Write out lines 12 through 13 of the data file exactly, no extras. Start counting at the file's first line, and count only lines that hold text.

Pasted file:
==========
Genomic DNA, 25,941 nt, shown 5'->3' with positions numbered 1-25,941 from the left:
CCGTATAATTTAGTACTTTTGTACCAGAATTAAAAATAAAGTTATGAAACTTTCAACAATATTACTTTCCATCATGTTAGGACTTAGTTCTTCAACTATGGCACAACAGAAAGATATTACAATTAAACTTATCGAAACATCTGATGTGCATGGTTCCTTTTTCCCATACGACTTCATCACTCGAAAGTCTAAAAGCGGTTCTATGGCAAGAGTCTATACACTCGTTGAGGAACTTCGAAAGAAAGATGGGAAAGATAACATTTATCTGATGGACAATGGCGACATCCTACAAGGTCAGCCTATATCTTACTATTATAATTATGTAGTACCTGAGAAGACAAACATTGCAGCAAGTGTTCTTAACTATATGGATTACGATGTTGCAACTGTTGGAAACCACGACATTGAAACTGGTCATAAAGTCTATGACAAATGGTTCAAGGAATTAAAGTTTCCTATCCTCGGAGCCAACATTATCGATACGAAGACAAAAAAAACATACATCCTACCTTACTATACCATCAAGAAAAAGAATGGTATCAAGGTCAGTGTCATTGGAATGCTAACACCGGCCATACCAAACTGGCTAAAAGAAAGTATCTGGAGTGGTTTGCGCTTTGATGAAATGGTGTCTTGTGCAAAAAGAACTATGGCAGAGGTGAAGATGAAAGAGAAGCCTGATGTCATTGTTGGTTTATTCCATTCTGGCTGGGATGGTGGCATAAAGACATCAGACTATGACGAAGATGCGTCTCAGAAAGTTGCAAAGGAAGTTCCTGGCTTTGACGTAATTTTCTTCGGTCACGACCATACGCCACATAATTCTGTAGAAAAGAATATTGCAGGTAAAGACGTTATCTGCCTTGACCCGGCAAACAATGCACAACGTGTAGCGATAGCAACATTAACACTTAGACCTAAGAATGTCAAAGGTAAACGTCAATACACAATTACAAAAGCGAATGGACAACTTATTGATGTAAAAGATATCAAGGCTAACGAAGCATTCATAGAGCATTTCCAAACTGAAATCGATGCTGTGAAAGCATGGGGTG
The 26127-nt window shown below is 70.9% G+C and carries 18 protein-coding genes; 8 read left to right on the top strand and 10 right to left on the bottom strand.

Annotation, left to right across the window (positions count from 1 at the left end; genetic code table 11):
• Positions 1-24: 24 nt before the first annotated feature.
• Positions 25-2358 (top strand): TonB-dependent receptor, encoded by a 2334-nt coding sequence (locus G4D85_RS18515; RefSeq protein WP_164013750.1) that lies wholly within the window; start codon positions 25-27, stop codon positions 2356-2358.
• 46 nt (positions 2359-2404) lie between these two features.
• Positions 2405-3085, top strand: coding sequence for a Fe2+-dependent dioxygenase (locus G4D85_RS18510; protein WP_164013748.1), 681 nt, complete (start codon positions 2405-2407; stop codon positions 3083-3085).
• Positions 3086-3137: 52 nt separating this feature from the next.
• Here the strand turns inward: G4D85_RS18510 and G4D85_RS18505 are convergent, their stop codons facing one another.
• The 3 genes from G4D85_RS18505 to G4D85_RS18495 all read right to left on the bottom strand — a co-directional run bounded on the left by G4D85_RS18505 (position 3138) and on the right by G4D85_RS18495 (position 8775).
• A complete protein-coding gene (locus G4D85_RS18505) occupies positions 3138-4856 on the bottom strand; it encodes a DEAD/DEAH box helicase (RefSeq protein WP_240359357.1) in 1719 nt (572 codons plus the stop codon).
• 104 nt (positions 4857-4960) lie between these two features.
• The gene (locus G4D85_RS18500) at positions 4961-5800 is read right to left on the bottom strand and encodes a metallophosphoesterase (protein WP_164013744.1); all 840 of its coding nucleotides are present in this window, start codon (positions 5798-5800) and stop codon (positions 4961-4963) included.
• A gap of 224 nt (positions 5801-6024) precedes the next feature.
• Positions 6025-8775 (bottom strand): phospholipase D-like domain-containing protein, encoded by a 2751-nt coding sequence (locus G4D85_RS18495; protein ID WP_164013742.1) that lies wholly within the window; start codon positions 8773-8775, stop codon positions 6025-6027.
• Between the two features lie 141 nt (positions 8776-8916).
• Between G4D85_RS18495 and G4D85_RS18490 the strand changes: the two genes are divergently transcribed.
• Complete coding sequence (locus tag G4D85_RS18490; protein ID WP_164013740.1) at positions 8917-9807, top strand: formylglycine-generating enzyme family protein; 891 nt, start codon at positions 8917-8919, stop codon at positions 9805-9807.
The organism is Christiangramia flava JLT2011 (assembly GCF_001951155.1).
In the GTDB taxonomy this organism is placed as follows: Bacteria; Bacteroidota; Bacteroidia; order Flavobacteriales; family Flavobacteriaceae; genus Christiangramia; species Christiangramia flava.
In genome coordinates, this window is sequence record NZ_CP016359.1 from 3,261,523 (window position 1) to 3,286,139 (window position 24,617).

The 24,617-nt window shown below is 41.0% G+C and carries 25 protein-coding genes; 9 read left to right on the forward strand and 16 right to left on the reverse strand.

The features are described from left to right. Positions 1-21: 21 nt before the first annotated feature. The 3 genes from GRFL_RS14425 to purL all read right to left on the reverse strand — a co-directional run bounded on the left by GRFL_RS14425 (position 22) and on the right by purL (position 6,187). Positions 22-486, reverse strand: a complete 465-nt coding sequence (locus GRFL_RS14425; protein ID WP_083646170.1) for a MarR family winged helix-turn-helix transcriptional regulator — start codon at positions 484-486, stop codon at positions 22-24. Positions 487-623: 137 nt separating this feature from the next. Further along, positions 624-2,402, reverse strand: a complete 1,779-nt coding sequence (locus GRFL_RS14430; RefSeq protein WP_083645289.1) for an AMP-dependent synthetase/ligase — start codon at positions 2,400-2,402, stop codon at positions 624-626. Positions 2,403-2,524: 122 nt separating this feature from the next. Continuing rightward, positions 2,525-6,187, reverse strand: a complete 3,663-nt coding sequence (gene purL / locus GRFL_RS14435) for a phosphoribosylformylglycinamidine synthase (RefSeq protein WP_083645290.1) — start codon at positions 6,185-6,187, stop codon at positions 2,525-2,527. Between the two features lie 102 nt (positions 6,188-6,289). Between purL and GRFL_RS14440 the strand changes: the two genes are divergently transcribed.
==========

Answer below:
• A complete protein-coding gene (locus G4D85_RS18505) occupies positions 3138-4856 on the bottom strand; it encodes a DEAD/DEAH box helicase (RefSeq protein WP_240359357.1) in 1719 nt (572 codons plus the stop codon).
• 104 nt (positions 4857-4960) lie between these two features.